Egyptian President Hosni Mubarak today hosted Israeli and Palestinian leaders for the second round of direct Israeli-Palestinian negotiations in the resort town of Sharm el-Sheikh.
For Mr. Mubarak, the negotiations provide a new opportunity to persuade the US that his role in the process should merit freedom from US pressure on key domestic issues like upcoming elections and the prospect of succession by the president’s son Gamal.
“Peace talks in my opinion are just a card in the hands of the Egyptian regime in dealing with the US,” says Emad Gad, an analyst at the government-funded Al Ahram Center for Political and Strategic Studies. “I think the Egyptian regime is using the direct talks in order to get a green light from the Americans for Gamal Mubarak.”
US envoy George Mitchell said after the leaders met for nearly two hours at the Red Sea resort town that talks were moving in the right direction. But he did not say whether Israeli Prime Minister Benjamin Netanyahu, who delayed his return to Jerusalem for a second round of unscheduled talks, and Palestinian Authority President Mahmoud Abbas had made headway on extending an Israeli settlement freeze due to expire Sept. 26.
Palestinian leaders have threatened to pull out of negotiations if settlement expansion in the occupied territories resumes. The leaders are scheduled to meet again in Jerusalem on Wednesday.
Expecting that the talks will end if common ground isn't found soon on settlement expansion, most Middle East nations are sitting on the sidelines, not wanting to expend political capital on a potentially fruitless exercise.
Cash for consensus
Since Camp David, the US-Egypt relationship has been a give-and-take in which the US hands Egypt substantial aid (about $1.5 billion last year) and generally stays out of Egyptian politics, while Egypt maintains peace with Israel and is a staunch US ally in the region.
But Egypt's stable, authoritarian political model could be in for some upheaval as the aging Mubarak, rumored to be in ill health, is almost certainly in the twilight of his nearly 30-year reign. Many Egyptians suspect he is grooming his son to assume power in a system rigged in favor of the ruling National Democratic Party (NDP).
Democracy advocates have urged the US to pressure Egypt to hold a free and fair parliamentary poll this November and to hold a fair presidential election next year. US pressure on democratic reform in Egypt substantially abated in the second term of President George W. Bush, and the softer stance on democracy in Egypt has been maintained by the Obama administration, which has limited itself to statements of support for democracy but little action.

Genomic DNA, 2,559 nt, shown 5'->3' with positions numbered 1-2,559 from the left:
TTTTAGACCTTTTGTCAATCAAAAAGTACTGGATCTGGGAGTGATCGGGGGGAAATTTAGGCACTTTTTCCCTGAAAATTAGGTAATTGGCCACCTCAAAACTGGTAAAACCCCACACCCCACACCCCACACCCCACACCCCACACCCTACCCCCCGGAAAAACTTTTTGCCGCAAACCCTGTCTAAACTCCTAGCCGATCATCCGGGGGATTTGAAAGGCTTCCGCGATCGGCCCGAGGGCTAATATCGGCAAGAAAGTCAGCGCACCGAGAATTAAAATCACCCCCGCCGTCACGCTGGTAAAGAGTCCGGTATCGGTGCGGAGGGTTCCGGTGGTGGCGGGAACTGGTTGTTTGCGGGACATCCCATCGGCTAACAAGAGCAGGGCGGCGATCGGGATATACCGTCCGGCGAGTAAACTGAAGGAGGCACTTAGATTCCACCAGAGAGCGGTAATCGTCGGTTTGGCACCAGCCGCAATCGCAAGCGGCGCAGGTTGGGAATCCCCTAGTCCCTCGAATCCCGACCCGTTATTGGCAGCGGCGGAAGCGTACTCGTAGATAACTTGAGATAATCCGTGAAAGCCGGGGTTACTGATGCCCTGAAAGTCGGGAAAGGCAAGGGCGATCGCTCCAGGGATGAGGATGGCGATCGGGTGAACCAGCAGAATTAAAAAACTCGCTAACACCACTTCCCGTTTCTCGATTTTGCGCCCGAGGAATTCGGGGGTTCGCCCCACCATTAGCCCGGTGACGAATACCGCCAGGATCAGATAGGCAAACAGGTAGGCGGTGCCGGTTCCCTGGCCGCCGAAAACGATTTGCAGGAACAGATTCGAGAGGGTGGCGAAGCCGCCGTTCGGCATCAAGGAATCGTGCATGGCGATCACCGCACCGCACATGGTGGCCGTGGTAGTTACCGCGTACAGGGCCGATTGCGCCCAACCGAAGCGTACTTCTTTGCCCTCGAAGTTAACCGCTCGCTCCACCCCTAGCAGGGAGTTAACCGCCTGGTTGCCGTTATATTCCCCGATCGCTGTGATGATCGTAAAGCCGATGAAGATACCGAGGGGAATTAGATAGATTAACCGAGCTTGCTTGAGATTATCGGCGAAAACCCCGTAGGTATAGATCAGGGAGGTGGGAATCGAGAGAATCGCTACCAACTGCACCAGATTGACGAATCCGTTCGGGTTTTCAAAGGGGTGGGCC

Mr. Gad says Mubarak is aiming to play up Egypt’s importance to shield it from pressure. But his motives aside, many analysts say support from Egypt and other regional powers will be critical if the talks are going to have a chance at succeeding.
“As we move down the road, the cooperation and even the involvement of other Arab partners like Syria, Lebanon, and Saudi Arabia will be necessary,” says Michele Dunne, a senior associate and editor of the Arab Reform Bulletin at the Carnegie Endowment for International Peace.
Gad sees signs that regional players like Saudi Arabia, which presented the Arab Peace Initiative in 2002, and Syria are willing to play ball if Abbas and Netanyahu can keep talks going.
Syria for peace?
Gad points to the reactions of Iran and Syria to the direct Israeli-Palestinian negotiations as a sign of Syria’s tacit support. While Iran blasted the talks and attacked Egypt for participating, Syria – where Mr. Mitchell will pay a visit on Thursday – did not. “So Syria is waiting for including the Golan Heights in these talks,” he says.
But with or without regional support for the talks, Egypt may not get what it was bargaining for.
“The pace of developments inside Egypt … is such that the US cannot ignore it,” says Dr. Dunne. While the Obama administration bought into Egypt’s argument during its first year, that honeymoon is over, she says.
“The wake-up call was the renewal of the emergency law,” which severely restricts civil rights in Egypt. After the US criticized that move, she says, “The State Department has been making statements on a regular basis, hoping that Egypt will hold free and fair elections.”
She pointed out that a transcript of President Obama’s recent meeting with Mubarak in Washington shows he raised the issue of the coming elections.
Dunne says the US is capable of both pushing for reform in Egypt while also depending on Cairo to push its policies in the region. The reason is that in some areas, such as peace talks, the two nations have similar goals. If Egypt simply follows its own national security interests, it is also acting in the interest of the US.
“It isn’t the case that Egypt is doing specific favors for the US and therefore the US needs to pay Egypt back,” she says.